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Global issues: Cambodia's water crisis

  • Global issues: Cambodia's water crisis

There’s a vast amount of countries experiencing water issues in regards to water scarcity and a lack of wastewater treatment. As a result, the consequences are dire, placing a detrimental impact on human survival.

One country, in particular, that is suffering from water-related issues in Cambodia. Cambodia is a country located on the Indochina peninsula, where it is bordered by Thailand, Laos and Vietnam.

In this case study, we take a deeper look into the background of Cambodia to demonstrate the reason for such interest in the country itself. This will then lead on to review the progress Membracon has made on their first visit.

Cambodia country background

Cambodia is a culturally rich country, with historical links in connection to both Buddhist and Hindu religions. There remains a multitude of Pagodas and Mandirs (religious temples) that span over thousands of years.

Having gone through the horrible genocide of the Khmer Rouge in the 1970’s, Cambodia has recovered greatly from the devastation, having bounced back in moral and spirit.

In turn, the growth of Cambodia has been massive over the last two decades; the UN having granted Cambodia as a lower-middle-income classification country in 2015 is a testament to the growth seen in their most recent stability.

However, with a low urbanisation rate of 21%, Cambodia still has a mass majority of its population living in rural locations. In turn, this means that Cambodia is awaiting the next stages of mass expansion

This means that as Cambodia prepares for the next stage of rapid expansion, the human resources, capital allocation and public sector will be stretched and exhausted. Resulting in less resiliency when dealing with the issues that are already a problem to Cambodia.

One issue that is already significant for Cambodia is to do with their water.

The water issues of Cambodia​

Not only is there an inequality to access basic water and sanitation services but there is also little protection. Cambodian inhabitants lack resilience against global disasters, which increase in both frequency and intensity as a result of global warming.

Cambodia is very vulnerable to climate change, with the UN ranking Cambodia as the 8th most disaster-prone country in the 2015 UN world risk index.

In addition to the lack of resiliency, a predominance of Cambodians also suffers from water scarcity.

With only 11% of households being connected to sewage networking, sanitation remains a major issue for Cambodia as a frontier for development.

Only 24% of the population have access to a safely managed water supply, while piped water and wastewater infrastructure deficiencies still remain a problem for many parts of present-day Cambodia.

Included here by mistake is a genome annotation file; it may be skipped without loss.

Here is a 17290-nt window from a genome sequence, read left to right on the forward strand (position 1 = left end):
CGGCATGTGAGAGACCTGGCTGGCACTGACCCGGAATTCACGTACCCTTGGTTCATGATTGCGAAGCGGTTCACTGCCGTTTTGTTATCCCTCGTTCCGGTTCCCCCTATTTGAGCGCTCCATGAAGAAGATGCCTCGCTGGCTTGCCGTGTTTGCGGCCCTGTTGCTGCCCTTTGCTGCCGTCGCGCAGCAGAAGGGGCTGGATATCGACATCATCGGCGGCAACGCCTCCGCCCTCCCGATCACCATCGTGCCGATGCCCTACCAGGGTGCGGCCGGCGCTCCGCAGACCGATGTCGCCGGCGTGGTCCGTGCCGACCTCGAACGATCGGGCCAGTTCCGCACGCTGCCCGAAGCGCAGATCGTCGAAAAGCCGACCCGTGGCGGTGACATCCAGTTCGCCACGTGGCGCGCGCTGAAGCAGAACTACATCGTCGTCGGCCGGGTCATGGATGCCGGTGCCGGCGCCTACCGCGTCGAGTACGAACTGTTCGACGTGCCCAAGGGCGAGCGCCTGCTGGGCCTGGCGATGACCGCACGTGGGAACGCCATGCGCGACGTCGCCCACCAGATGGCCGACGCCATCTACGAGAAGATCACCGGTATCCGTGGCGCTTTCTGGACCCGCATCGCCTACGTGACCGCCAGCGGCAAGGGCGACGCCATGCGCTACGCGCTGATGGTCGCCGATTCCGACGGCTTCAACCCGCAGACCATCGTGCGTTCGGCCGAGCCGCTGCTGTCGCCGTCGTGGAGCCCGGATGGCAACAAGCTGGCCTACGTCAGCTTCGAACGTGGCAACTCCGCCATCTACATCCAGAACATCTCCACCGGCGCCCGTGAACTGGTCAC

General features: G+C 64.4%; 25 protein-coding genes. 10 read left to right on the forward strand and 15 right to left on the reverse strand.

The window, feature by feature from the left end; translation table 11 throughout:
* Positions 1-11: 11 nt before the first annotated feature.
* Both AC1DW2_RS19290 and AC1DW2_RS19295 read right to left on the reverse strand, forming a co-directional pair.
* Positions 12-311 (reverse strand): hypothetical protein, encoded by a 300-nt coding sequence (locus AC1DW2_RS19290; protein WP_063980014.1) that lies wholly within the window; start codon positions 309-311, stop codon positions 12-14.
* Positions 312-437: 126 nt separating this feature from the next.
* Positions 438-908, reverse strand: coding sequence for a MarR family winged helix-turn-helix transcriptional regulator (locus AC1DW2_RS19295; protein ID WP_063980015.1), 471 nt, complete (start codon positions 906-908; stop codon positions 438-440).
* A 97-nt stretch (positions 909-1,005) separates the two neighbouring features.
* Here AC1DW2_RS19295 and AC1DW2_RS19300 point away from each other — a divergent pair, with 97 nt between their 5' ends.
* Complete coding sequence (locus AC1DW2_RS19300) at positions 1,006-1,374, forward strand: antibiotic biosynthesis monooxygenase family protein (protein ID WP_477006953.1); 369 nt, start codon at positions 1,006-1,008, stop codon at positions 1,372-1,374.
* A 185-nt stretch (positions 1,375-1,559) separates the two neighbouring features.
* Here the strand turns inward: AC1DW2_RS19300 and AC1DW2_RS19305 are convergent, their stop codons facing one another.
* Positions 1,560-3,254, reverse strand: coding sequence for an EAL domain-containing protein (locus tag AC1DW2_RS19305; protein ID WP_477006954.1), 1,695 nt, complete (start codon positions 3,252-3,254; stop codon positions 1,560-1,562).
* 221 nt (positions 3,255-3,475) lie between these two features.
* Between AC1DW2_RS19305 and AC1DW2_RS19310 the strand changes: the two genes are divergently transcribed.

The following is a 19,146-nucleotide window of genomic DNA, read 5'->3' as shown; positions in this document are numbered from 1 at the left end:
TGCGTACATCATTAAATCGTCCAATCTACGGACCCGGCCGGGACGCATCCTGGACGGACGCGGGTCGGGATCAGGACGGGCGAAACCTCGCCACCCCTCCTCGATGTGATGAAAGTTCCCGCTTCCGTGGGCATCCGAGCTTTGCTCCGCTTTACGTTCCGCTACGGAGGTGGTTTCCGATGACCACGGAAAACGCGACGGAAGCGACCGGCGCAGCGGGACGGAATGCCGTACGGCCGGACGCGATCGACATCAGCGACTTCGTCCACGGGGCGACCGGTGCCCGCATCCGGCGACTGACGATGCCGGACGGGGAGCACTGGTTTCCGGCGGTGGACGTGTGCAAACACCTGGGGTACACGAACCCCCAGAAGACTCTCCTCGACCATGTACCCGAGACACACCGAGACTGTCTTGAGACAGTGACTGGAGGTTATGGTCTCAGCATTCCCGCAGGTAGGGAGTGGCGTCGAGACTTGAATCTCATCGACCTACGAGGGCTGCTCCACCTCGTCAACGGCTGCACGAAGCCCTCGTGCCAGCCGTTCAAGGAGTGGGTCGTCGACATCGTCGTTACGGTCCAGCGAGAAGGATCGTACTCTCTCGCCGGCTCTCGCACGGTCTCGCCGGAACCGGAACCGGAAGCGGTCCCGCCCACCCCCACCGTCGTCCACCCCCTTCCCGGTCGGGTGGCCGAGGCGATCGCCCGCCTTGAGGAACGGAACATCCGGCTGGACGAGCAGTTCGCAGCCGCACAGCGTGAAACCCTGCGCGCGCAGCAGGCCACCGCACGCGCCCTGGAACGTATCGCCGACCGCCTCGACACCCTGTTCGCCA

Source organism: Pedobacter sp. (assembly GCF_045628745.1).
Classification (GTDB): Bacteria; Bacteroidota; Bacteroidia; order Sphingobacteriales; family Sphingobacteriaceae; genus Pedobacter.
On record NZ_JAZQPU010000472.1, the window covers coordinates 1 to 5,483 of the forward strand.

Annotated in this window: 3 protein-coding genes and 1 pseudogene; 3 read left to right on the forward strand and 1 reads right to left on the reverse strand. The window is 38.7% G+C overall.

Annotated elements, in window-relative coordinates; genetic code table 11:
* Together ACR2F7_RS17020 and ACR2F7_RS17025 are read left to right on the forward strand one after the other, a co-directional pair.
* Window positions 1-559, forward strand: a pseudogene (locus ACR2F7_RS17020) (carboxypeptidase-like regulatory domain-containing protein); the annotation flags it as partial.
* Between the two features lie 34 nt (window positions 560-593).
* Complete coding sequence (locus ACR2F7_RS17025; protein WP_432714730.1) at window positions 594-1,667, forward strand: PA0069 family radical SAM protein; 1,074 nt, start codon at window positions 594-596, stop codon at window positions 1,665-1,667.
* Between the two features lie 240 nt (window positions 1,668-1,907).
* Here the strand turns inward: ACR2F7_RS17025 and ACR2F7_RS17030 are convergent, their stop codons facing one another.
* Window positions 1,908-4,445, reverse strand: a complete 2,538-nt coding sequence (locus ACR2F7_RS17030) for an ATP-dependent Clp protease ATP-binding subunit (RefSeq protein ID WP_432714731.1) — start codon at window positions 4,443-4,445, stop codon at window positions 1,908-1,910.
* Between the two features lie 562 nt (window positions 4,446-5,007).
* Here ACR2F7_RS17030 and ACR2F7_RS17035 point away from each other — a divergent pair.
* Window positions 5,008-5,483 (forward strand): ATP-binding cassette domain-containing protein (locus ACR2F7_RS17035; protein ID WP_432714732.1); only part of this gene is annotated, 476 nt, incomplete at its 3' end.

How water issues impact the women of Cambodia​

The lack of water sanitation systems places a disproportionate impact on women and girls.

As Cambodia is currently experiencing a gender gap, the majority of home-makers, who are women are considered as the principal users of the household facilities.

Most importantly, this means that many women suffer from not having any facilities for basic cleaning and nutritional purposes.

The sustainable development goals​

The sustainable Development Goals (SDGs) are a set of goals that have been specially adapted for Cambodia to assist in targeting areas of disparity where it’s most severe and critical to the country.

The biggest take-away of the SDG’s is to provide universal development that is non-discriminatory. The SDG makes direct mention to providing universal water supply and sanitation. The goal is to continue the progress of the Millennium Development Goals (MDGs), which were completed successfully by Cambodia in 2015.

Cambodia wishes to attain the SDG goals of universal accessibility by 2030.


In relation to an earlier made point that Cambodia is a rapidly expanding and growing country, the administration and human capital faculty are bound to be exhausted and stretched out. This, coupled with rising sea levels places many Cambodians in a risky, hazardous and overall dangerous position.

There is a lot of work to do for Cambodia if it wishes to not only escape potentially threatening prospects but more so being able to sustain development rates that it has consistently been able to capture at such high volumes in the recent decades.

Having made successful communication, Membracon is looking to visit Cambodia in the near future. With further dialogue, conversations around strategy and vision will take place.

There is a strong ambition for Cambodia to continue to rise through the ashes, and Membracon wish to support Cambodia’s journey towards providing universal water supply and sanitation as a part of the SDG target for the next decade.

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